Oil has started flowing from one of the biggest and most challenging projects in the North Sea.
The Norwegian operator Equinor has started production in its Mariner field, which was discovered in 1981.
More than 70,000 barrels of oil are expected to be produced every day from the site, more than 90 miles east of Shetland.
Using the world’s largest jack-up rig, the Noble Lloyd Noble, two wells have been drilled so far and up to 100 are expected over the field’s 30-year lifetime.
Operators said 300 million barrels of oil had been earmarked as recoverable, but believe there is the potential to fill three billion.
Environmental campaigners, however, described the Mariner project as “bad news for life on earth”.
Hedda Felin, senior vice-president of Equinor, said: “The start-up of the Mariner field marks a huge milestone for us.
“Mariner is our cornerstone – it contributes to our commitment to be a long-term, safe, energy partner for the UK”.
Getting oil from the massive field has been a major challenge, having supposed to have come on-stream two years ago only to be delayed by a series of technical issues.
But now its operators have described it as one of the most modern and digitally advanced installations anywhere in the world.
Using smart technology, staff will no longer need to log their work on paper and endure long journeys to and from the control room.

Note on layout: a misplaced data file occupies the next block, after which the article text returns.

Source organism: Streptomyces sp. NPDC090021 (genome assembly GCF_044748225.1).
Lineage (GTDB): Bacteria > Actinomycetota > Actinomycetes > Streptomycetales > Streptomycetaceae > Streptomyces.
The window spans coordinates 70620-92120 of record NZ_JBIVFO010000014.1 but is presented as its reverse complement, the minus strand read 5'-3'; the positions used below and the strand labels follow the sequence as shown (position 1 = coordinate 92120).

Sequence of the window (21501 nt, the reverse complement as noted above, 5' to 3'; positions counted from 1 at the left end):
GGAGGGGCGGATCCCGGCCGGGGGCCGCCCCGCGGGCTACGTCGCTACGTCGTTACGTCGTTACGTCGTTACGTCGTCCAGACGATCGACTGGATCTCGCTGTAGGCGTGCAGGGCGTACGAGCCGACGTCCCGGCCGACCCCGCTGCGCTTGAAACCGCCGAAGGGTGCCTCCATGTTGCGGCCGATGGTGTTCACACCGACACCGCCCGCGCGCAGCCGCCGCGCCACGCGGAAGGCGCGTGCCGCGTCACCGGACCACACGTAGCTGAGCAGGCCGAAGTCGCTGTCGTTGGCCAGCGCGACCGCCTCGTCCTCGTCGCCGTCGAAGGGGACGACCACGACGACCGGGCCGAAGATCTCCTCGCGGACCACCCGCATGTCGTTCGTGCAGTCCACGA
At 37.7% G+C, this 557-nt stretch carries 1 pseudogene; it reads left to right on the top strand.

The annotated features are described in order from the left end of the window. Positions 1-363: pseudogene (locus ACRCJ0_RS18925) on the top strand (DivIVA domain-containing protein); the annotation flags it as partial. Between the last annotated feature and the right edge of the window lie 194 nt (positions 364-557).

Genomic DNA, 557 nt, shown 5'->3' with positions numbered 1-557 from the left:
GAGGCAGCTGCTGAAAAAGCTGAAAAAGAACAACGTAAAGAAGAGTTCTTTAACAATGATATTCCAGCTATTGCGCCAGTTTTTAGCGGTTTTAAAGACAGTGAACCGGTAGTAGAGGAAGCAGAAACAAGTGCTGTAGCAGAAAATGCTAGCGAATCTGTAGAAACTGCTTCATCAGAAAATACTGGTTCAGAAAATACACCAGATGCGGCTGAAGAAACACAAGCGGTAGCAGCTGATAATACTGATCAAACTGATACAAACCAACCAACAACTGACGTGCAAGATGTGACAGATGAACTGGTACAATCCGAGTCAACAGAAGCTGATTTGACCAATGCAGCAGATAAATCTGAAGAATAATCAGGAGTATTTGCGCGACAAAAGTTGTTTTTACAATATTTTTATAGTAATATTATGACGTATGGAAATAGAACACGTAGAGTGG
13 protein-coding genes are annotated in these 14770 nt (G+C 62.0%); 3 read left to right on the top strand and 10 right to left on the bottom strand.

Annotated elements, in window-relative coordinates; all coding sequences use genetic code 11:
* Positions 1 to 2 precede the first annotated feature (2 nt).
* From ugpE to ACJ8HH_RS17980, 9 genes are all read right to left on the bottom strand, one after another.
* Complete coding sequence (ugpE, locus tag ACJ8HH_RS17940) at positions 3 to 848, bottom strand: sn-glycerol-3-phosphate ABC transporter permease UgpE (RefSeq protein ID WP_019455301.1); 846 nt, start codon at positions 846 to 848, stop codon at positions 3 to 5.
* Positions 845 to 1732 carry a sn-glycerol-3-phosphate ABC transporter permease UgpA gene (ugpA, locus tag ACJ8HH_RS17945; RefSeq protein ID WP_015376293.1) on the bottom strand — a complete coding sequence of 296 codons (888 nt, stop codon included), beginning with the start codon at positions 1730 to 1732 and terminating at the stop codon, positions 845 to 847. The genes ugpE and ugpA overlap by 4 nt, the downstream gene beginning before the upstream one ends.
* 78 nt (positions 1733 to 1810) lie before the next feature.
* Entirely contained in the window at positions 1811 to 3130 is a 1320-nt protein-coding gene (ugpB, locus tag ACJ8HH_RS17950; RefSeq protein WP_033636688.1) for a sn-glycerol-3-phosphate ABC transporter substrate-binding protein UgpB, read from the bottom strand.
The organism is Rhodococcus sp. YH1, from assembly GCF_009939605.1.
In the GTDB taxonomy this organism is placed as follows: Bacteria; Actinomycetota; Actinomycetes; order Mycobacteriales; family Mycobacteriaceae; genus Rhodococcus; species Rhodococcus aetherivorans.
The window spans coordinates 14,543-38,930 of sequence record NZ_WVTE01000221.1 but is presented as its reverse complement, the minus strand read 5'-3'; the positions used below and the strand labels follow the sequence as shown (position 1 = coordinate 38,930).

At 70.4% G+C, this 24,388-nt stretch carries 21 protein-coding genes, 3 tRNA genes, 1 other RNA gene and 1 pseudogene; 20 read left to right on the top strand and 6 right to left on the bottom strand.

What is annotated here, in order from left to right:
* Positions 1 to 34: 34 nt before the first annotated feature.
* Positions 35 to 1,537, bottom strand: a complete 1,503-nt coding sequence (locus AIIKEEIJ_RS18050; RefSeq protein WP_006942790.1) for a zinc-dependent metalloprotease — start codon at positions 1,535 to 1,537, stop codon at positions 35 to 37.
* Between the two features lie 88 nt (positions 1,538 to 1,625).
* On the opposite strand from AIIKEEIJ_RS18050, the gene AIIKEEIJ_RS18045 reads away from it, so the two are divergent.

Trond Austrheim, Equinor’s UK vice-president of production, said: “We see the Mariner field as our digital frontrunner.
“It will help us maximise safety and efficiency on board.”
Friends of the Earth Scotland said the new project would contribute to a “climate breakdown”.
The environment campaign group’s director Dr Richard Dixon said: “The Mariner project is seriously bad news for life on earth.
“We know we have got to stop burning oil and gas if we want to avoid climate breakdown, so every new field like this takes us the wrong direction.
“Its time for the Scottish and UK governments to stop backing oil and gas expansion and instead redirect support and subsidies towards creating decent jobs in the renewable energy economy.”
“With the world’s nations expected to descend on Glasgow for a climate summit next year, pumping out new fossil fuels is the exact opposite of what Scotland should be doing.”